Infoscience

Journal article

A new class of isothiocyanate-based irreversible inhibitors of macrophage migration inhibitory factor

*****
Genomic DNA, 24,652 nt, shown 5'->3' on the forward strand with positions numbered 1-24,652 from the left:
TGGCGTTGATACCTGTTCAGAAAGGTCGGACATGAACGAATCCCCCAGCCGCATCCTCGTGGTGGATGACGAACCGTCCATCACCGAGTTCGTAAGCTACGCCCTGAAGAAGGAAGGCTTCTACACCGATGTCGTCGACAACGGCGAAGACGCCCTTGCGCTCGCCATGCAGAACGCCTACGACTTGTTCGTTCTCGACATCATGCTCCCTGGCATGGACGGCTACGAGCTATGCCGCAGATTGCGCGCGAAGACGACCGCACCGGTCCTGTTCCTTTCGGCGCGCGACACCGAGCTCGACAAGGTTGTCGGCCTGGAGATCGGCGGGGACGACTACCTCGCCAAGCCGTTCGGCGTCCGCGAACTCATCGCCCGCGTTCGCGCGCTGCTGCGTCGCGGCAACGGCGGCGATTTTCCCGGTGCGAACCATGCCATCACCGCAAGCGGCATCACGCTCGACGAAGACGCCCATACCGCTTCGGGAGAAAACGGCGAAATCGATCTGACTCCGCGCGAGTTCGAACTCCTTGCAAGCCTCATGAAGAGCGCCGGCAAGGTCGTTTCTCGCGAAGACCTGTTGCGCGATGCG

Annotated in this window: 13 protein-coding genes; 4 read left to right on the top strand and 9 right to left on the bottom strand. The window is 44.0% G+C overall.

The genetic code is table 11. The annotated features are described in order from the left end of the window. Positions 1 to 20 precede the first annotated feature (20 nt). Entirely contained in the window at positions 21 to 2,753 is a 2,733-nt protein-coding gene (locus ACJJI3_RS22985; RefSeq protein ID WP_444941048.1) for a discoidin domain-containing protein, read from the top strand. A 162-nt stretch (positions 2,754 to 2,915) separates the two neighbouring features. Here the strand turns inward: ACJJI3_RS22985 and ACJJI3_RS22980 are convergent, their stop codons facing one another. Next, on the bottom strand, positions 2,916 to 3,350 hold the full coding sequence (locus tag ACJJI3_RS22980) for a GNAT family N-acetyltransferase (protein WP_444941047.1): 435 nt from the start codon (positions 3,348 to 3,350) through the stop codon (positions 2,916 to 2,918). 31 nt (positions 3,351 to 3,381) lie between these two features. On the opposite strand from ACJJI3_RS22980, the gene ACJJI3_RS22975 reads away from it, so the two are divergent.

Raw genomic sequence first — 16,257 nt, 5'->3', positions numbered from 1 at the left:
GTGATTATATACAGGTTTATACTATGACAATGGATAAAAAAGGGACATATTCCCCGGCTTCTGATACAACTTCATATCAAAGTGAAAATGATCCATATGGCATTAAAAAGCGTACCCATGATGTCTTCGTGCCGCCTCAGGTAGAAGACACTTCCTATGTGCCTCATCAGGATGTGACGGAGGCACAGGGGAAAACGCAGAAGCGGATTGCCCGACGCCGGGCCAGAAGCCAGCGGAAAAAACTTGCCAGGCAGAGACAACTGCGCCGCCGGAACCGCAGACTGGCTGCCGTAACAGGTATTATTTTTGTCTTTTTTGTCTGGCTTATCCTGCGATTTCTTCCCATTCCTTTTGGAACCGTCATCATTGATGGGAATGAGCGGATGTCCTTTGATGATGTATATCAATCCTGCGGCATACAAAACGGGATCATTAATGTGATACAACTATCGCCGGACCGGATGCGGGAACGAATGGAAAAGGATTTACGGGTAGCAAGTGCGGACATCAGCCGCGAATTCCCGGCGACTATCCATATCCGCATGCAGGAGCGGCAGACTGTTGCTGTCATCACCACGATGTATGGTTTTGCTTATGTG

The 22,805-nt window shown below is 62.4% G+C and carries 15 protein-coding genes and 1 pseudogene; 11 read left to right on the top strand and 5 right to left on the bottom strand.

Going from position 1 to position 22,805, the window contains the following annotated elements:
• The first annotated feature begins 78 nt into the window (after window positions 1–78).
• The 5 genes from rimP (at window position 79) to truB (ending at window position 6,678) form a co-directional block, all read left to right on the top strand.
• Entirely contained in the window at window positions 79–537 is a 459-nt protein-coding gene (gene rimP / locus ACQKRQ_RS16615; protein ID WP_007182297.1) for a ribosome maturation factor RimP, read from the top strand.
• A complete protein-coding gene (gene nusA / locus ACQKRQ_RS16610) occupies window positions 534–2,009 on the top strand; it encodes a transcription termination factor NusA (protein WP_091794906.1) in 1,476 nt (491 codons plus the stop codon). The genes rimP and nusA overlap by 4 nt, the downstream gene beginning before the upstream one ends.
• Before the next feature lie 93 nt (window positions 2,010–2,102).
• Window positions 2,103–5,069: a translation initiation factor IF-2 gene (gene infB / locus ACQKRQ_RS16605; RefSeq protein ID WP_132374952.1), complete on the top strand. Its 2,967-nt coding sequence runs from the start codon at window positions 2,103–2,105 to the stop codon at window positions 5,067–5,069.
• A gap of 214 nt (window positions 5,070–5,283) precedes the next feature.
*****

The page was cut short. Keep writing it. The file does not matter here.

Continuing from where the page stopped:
Macrophage migration inhibitory factor (MIF) is a homotrimeric multifunctional proinflammatory cytokine that has been implicated in the pathogenesis of several inflammatory and autoimmune diseases. Current therapeutic strategies for targeting MIF focus on developing inhibitors of its tautomerase activity or modulating its biological activities using anti-MIF neutralizing antibodies. Herein we report a new class of isothiocyanate (ITC)-based irreversible inhibitors of MIF. Modification by benzyl isothiocyanate (BITC) and related analogues occurred at the N-terminal catalytic proline residue without any effect on the oligomerization state of MIF. Different alkyl and arylalkyl ITCs modified MIF with nearly the same efficiency as BITC. To elucidate the mechanism of action, we performed detailed biochemical, biophysical, and structural studies to determine the effect of BITC and its analogues on the conformational state, quaternary structure, catalytic activity, receptor binding, and biological activity of MIF. Light scattering, analytical ultracentrifugation, and NMR studies on unmodified and ITC-modified MIF demonstrated that modification of Pro1 alters the tertiary, but not the secondary or quaternary, structure of the trimer without affecting its thermodynamic stability. BITC induced drastic effects on the tertiary structure of MIF, in particular residues that cluster around Pro1 and constitute the tautomerase active site. These changes in tertiary structure and the loss of catalytic activity translated into a reduction in MIF receptor binding activity, MIF-mediated glucocorticoid overriding, and MIF-induced Akt phosphorylation. Together, these findings highlight the role of tertiary structure in modulating the biochemical and biological activities of MIF and present new opportunities for modulating MIF biological activities in vivo.

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